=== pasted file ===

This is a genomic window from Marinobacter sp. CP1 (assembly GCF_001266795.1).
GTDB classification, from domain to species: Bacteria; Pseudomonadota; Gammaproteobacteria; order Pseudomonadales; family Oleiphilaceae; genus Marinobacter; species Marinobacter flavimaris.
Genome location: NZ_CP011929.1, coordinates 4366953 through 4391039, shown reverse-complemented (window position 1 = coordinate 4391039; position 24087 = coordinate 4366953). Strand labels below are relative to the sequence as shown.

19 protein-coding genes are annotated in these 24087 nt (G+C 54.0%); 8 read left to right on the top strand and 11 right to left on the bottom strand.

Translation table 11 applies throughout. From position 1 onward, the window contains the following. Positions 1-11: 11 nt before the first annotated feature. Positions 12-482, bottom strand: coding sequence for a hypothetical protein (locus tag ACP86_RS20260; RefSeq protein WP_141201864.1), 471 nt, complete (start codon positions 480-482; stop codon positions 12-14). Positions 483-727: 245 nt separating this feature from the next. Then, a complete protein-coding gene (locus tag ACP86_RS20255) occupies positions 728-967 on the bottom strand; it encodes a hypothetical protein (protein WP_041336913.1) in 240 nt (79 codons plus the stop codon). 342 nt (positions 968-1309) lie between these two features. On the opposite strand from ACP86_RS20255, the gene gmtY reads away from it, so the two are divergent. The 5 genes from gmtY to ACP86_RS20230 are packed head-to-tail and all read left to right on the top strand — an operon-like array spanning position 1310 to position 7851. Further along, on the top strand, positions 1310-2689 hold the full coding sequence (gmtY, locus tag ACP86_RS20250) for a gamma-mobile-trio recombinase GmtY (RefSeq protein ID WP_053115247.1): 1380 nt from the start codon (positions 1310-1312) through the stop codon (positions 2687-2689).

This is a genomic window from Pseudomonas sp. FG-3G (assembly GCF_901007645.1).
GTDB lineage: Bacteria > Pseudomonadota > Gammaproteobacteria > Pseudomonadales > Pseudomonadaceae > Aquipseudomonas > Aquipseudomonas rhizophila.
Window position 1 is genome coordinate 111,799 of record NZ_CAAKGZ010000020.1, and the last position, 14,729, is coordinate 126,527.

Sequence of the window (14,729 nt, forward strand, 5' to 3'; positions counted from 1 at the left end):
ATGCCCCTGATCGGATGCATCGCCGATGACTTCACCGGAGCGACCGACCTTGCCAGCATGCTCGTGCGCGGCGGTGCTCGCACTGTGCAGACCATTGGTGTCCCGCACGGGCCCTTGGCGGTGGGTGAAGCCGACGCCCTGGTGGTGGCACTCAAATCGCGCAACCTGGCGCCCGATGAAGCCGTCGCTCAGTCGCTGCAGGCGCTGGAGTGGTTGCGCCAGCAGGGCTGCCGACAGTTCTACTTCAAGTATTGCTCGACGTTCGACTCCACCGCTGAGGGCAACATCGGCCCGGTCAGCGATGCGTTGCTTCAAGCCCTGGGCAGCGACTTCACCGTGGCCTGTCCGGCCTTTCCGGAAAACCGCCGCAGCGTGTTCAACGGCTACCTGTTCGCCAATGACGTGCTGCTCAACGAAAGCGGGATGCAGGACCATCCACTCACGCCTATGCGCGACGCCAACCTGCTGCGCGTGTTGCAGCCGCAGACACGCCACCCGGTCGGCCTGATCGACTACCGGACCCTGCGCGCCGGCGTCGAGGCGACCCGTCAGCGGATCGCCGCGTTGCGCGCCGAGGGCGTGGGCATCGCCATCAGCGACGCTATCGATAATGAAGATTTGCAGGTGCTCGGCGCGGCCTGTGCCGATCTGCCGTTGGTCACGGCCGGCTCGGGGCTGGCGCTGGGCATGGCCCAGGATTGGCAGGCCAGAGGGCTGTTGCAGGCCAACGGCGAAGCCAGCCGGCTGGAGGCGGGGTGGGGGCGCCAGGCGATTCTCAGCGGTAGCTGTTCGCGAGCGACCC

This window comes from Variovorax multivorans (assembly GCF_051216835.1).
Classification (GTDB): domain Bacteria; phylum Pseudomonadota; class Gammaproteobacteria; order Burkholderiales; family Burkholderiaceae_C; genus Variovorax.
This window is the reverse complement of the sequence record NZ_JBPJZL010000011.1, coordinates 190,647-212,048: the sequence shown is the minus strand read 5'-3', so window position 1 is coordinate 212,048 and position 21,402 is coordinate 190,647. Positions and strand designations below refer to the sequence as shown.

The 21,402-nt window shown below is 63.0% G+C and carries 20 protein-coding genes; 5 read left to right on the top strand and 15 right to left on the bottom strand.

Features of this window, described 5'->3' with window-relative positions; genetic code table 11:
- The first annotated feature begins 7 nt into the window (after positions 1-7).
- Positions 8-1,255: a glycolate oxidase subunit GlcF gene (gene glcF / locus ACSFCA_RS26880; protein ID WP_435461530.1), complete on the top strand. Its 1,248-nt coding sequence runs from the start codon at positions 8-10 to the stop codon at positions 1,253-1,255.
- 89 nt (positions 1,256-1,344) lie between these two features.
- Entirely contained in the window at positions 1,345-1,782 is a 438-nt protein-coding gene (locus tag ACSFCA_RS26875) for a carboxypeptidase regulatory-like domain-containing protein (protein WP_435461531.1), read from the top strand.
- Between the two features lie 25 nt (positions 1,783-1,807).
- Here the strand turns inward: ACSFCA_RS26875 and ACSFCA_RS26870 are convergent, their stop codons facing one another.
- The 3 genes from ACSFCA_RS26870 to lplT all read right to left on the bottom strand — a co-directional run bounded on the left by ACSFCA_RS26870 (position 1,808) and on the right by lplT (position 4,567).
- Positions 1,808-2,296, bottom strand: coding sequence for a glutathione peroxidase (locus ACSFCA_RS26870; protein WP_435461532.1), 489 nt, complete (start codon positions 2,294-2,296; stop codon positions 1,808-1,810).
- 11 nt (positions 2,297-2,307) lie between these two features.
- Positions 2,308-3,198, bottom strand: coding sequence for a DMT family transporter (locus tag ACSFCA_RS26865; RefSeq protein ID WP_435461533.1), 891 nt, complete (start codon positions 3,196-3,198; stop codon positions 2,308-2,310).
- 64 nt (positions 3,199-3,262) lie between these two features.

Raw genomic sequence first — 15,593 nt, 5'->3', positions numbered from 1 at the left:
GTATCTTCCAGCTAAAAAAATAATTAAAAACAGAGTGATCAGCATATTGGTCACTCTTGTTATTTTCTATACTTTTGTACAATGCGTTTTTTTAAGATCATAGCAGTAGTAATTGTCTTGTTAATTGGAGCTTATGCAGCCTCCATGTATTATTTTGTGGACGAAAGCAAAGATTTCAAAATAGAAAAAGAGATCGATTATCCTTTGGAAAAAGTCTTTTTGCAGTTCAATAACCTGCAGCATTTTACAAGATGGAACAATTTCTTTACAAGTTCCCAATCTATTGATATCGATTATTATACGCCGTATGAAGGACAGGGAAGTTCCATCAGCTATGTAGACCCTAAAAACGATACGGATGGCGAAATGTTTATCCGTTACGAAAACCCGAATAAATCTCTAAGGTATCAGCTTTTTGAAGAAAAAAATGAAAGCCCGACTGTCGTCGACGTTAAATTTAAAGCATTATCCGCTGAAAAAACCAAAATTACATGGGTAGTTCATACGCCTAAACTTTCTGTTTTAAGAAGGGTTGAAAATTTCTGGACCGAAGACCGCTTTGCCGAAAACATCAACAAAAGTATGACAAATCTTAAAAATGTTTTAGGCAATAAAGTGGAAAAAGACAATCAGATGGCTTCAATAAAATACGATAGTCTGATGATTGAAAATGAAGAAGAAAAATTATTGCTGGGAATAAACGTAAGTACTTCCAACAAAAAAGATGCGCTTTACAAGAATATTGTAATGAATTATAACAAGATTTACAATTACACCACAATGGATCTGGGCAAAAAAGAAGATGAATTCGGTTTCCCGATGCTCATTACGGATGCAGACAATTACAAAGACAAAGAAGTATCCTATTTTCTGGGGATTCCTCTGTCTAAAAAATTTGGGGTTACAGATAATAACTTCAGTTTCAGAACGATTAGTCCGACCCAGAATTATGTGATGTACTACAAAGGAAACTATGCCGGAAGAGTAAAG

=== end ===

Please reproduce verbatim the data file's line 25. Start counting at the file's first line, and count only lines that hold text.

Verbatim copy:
- Positions 2,308-3,198, bottom strand: coding sequence for a DMT family transporter (locus tag ACSFCA_RS26865; RefSeq protein ID WP_435461533.1), 891 nt, complete (start codon positions 3,196-3,198; stop codon positions 2,308-2,310).